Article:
READ ALSO: What to order at a restaurant in each region of Spain

Almería

Just southeast of Granada on the coast, Almería is another of Spain’s great free-tapas cities. The tradition is a little different here than in other Spanish cities because you get to choose your tapa instead of just getting a surprise. Many of the tapas menus here are vast and you’ll be spoilt for choice. It could be anything from a goat’s cheese and caramelised onion montadito (small sandwich) to paté on toast. Almeríans love their toast, so don’t be surprised if you find many different variations of topped toasts on the menu.

You’ll also have to speak up here, waiters will often come over to ask for your drink order, but not come back and ask for your tapa order. It’s best to tell your waiter what you want when your drinks arrive.

You may be able to get a free pulpo (octopus) tapa in Galicia. Photo: MIGUEL RIOPA / AFP

Jaén

The city and province of the same name to the north of Granada is also known for its tapa gratis when ordering a drink. Like in Granada, here you’ll be given the tapa of the house and generally won’t be given a choice in what you get. The prices of beers here are not as high as in Almería, but tapas portions are generally pretty generous, meaning you can easily have enough for dinner by going to just a few places.

Dishes here may include a plate of migas (fried breadcrumbs or flour with pieces of meat and fried peppers) or morcilla (blood sausage or black pudding). You can try asking for a vegetarian or vegan tapa here too, but the bars may not be as accommodating as the ones in Granada and may not have so many options, although they will try with what they have. 

León

It’s not just the eastern provinces of Andalusia where you can get free tapas. One of the best foodie cities in northern Spain that has carried on this tradition is León. Some of the most typical tapas dishes you may be served here include patatas leonesas (León-style potatoes), or morcilla de León (blood sausage or black pudding from León).

During the pandemic, a few bars in León started charging around €0.30 to €0.50 for tapas, but you’ll be happy to know that the majority of them still offer it for free. Bars will generally charge less for the wine, beers and other drinks here than in Granada too. The best places to go are around the famed Barrio del Húmedo or the Barrio Romántico. There are even some bars that will offer free tapas with your coffee order for breakfast here, which is unheard of elsewhere.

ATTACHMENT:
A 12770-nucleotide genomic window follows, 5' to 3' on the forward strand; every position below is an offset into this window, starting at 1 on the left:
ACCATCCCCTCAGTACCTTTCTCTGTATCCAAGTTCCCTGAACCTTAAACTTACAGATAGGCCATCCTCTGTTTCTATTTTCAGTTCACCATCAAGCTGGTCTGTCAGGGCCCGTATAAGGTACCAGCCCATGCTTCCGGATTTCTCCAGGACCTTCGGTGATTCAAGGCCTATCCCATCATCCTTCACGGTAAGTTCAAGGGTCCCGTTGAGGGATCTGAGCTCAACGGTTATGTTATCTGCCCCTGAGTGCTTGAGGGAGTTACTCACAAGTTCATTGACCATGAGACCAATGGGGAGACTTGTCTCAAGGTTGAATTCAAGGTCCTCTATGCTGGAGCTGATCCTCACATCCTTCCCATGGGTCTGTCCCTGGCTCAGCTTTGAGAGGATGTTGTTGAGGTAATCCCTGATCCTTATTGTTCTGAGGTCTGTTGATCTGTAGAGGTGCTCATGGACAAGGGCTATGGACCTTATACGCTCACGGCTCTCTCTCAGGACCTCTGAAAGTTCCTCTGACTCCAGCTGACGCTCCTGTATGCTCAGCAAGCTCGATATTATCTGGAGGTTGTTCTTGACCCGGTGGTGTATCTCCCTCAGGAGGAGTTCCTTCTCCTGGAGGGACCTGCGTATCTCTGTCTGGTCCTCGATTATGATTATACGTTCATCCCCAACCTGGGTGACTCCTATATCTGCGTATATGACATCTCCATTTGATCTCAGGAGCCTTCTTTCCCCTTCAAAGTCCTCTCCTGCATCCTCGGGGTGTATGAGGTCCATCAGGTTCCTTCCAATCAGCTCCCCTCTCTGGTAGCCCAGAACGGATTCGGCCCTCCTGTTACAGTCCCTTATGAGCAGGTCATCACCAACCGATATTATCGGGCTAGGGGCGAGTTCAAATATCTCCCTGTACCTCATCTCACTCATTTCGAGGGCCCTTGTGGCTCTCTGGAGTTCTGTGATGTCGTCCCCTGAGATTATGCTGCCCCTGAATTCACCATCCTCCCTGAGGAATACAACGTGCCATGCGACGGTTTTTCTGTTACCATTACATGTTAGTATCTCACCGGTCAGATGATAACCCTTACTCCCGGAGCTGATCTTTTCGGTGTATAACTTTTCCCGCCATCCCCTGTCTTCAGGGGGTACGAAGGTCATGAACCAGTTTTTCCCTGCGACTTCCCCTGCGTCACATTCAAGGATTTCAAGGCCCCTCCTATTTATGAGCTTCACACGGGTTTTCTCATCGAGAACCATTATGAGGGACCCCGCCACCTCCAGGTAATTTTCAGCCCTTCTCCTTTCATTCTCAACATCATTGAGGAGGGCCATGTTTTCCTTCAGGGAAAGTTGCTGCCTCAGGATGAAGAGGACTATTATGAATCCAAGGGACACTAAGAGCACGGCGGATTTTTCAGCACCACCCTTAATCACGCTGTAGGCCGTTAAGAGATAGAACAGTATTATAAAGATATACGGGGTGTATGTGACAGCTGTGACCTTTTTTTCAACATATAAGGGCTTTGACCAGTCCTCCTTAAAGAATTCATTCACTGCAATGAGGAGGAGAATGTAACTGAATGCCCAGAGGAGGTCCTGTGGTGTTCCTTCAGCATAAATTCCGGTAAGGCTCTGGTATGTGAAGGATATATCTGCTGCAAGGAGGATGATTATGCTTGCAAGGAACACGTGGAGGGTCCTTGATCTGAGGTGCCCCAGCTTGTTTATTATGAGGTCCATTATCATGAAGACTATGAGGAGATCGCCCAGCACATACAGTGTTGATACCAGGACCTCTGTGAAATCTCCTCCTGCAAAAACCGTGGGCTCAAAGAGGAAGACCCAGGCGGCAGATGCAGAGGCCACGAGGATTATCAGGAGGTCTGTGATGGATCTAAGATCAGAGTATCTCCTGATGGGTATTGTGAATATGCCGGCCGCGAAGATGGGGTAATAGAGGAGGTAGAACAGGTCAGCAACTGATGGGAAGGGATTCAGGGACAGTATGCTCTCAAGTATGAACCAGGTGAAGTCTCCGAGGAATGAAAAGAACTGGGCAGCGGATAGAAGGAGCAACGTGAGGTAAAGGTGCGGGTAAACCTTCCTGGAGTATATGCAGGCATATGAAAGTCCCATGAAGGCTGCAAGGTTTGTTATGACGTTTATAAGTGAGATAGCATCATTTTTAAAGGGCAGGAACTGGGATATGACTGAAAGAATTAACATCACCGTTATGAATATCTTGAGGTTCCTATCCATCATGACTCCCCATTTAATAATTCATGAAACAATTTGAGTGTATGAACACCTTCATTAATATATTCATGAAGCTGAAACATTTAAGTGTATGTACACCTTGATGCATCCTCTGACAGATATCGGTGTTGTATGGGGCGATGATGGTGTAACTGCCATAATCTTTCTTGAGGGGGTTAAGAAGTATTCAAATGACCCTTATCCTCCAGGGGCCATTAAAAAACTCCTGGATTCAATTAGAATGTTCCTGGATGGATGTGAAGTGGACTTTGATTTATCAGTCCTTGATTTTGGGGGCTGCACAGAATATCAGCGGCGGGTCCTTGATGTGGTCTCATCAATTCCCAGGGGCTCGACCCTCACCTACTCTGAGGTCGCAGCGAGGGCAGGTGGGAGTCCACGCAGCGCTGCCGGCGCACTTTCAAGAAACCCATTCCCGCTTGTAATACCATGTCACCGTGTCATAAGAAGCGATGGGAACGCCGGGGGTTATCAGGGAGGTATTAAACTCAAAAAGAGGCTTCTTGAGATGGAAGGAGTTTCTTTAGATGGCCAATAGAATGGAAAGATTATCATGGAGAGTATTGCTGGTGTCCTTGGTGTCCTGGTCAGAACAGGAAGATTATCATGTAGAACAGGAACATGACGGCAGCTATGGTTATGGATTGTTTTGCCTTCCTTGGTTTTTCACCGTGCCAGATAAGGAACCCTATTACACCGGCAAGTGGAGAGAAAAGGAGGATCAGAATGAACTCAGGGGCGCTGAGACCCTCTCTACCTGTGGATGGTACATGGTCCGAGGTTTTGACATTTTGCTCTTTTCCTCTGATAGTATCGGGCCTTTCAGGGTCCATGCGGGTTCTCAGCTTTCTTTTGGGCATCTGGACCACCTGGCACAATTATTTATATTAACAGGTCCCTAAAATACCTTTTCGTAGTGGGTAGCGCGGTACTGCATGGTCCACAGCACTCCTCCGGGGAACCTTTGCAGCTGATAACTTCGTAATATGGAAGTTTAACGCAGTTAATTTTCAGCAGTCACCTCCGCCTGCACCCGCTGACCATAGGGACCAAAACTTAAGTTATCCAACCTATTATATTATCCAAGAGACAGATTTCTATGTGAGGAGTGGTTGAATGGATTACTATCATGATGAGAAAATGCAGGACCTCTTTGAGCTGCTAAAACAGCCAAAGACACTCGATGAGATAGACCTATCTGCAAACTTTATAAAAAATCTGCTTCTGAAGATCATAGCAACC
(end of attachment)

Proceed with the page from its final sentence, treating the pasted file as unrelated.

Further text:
Ávila

In almost every bar in Ávila you will be served a free tapa along with your drink. You’re unlikely to be served a simple piece of bread with a topping, here the dishes are almost like mini meals. Much of the cuisine here is based on meat, so you might expect a small plate of stewed wild boar or kidney with potatoes.

You will also find that they’re pretty big compared to free tapas in some other cities and filling too, but along with that, you will be paying slightly above average for your drink. The best street to head to for free tapas here is Calle San Segundo.

Alcalá de Henares

There may only be some bars left in Madrid that will offer you a free tapa with your drink, but head just east to the student town of Alcalá de Henares and you’ll find that they’re given out freely. Lots of places here will let you choose what you want too. You’ll pay above average for a caña here, around 3, but for that you’ll get a fairly decent tapa which could include patatas bravas, burgers or scrambled eggs with potatoes.

READ ALSO: Top ten Madrid bars serving free tapas, one for each barrio

Santiago de Compostela

When you’ve finally completed the Camino, what could be better than sitting down to a nice cold beer and plate of free tapas? The majority of bars here offer simple tapa such as a piece of bread with some type of meat on top, such as jamón or sausage or a small slice of tortilla de patatas (Spanish omelette).

Lugo
Another Galician place, known for offering free tapas is the walled city of Lugo. Here you’ll be given a free snack with your glass of Albariño wine or beer. Lugo’s tapas scene works differently from elsewhere too, here a waiter will come around with a tray of various types of dishes and you’ll select the one you like the look of best. These may include anything from pulpo (octopus) to empanadas (Galician-style pies), tortilla rellena (filled omelette) or anchoas (anchovies).